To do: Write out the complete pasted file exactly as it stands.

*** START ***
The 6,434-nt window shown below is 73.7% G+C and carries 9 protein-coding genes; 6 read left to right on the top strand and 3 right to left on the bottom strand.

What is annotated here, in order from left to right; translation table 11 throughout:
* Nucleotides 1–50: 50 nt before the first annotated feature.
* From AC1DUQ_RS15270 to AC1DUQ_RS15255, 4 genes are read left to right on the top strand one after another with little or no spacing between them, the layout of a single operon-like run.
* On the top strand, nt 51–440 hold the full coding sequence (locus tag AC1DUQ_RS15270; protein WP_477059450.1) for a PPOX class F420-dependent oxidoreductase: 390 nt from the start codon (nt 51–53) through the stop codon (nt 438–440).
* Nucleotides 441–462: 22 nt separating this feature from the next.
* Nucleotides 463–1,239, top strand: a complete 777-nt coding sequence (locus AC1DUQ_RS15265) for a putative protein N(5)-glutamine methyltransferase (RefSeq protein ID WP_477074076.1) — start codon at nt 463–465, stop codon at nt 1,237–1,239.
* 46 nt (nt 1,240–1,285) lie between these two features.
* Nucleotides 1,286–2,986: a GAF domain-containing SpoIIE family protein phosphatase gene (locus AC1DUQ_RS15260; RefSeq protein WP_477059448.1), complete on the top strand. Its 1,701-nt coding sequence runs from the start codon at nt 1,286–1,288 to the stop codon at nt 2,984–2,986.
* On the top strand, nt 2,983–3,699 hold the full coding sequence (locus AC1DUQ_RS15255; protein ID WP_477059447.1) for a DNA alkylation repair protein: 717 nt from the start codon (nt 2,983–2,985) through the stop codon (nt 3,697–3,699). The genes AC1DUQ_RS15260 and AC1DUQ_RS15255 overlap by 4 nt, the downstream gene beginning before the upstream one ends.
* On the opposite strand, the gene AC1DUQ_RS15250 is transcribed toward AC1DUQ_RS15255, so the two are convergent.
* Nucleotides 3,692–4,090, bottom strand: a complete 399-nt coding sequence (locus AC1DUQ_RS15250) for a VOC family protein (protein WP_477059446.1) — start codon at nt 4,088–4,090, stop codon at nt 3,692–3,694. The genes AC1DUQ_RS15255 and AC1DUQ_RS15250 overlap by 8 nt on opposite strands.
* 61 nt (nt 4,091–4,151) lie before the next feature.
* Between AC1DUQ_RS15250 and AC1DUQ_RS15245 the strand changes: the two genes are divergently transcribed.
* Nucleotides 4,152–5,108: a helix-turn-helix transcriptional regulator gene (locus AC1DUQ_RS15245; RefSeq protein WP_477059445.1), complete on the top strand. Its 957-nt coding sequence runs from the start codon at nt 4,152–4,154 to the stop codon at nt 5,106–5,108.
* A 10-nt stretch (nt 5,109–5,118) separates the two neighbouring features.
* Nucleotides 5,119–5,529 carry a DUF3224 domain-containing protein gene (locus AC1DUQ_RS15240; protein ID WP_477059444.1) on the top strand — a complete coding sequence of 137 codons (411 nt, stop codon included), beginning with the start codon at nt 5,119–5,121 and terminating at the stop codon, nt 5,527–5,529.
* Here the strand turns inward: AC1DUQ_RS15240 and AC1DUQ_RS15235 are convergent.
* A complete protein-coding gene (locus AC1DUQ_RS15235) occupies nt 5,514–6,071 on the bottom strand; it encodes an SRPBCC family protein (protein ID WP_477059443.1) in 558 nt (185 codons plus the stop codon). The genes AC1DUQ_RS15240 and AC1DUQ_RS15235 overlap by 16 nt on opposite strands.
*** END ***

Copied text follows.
The 6,434-nt window shown below is 73.7% G+C and carries 9 protein-coding genes; 6 read left to right on the top strand and 3 right to left on the bottom strand.

What is annotated here, in order from left to right; translation table 11 throughout:
* Nucleotides 1–50: 50 nt before the first annotated feature.
* From AC1DUQ_RS15270 to AC1DUQ_RS15255, 4 genes are read left to right on the top strand one after another with little or no spacing between them, the layout of a single operon-like run.
* On the top strand, nt 51–440 hold the full coding sequence (locus tag AC1DUQ_RS15270; protein WP_477059450.1) for a PPOX class F420-dependent oxidoreductase: 390 nt from the start codon (nt 51–53) through the stop codon (nt 438–440).
* Nucleotides 441–462: 22 nt separating this feature from the next.
* Nucleotides 463–1,239, top strand: a complete 777-nt coding sequence (locus AC1DUQ_RS15265) for a putative protein N(5)-glutamine methyltransferase (RefSeq protein ID WP_477074076.1) — start codon at nt 463–465, stop codon at nt 1,237–1,239.
* 46 nt (nt 1,240–1,285) lie between these two features.
* Nucleotides 1,286–2,986: a GAF domain-containing SpoIIE family protein phosphatase gene (locus AC1DUQ_RS15260; RefSeq protein WP_477059448.1), complete on the top strand. Its 1,701-nt coding sequence runs from the start codon at nt 1,286–1,288 to the stop codon at nt 2,984–2,986.
* On the top strand, nt 2,983–3,699 hold the full coding sequence (locus AC1DUQ_RS15255; protein ID WP_477059447.1) for a DNA alkylation repair protein: 717 nt from the start codon (nt 2,983–2,985) through the stop codon (nt 3,697–3,699). The genes AC1DUQ_RS15260 and AC1DUQ_RS15255 overlap by 4 nt, the downstream gene beginning before the upstream one ends.
* On the opposite strand, the gene AC1DUQ_RS15250 is transcribed toward AC1DUQ_RS15255, so the two are convergent.
* Nucleotides 3,692–4,090, bottom strand: a complete 399-nt coding sequence (locus AC1DUQ_RS15250) for a VOC family protein (protein WP_477059446.1) — start codon at nt 4,088–4,090, stop codon at nt 3,692–3,694. The genes AC1DUQ_RS15255 and AC1DUQ_RS15250 overlap by 8 nt on opposite strands.
* 61 nt (nt 4,091–4,151) lie before the next feature.
* Between AC1DUQ_RS15250 and AC1DUQ_RS15245 the strand changes: the two genes are divergently transcribed.
* Nucleotides 4,152–5,108: a helix-turn-helix transcriptional regulator gene (locus AC1DUQ_RS15245; RefSeq protein WP_477059445.1), complete on the top strand. Its 957-nt coding sequence runs from the start codon at nt 4,152–4,154 to the stop codon at nt 5,106–5,108.
* A 10-nt stretch (nt 5,109–5,118) separates the two neighbouring features.
* Nucleotides 5,119–5,529 carry a DUF3224 domain-containing protein gene (locus AC1DUQ_RS15240; protein ID WP_477059444.1) on the top strand — a complete coding sequence of 137 codons (411 nt, stop codon included), beginning with the start codon at nt 5,119–5,121 and terminating at the stop codon, nt 5,527–5,529.
* Here the strand turns inward: AC1DUQ_RS15240 and AC1DUQ_RS15235 are convergent.
* A complete protein-coding gene (locus AC1DUQ_RS15235) occupies nt 5,514–6,071 on the bottom strand; it encodes an SRPBCC family protein (protein ID WP_477059443.1) in 558 nt (185 codons plus the stop codon). The genes AC1DUQ_RS15240 and AC1DUQ_RS15235 overlap by 16 nt on opposite strands.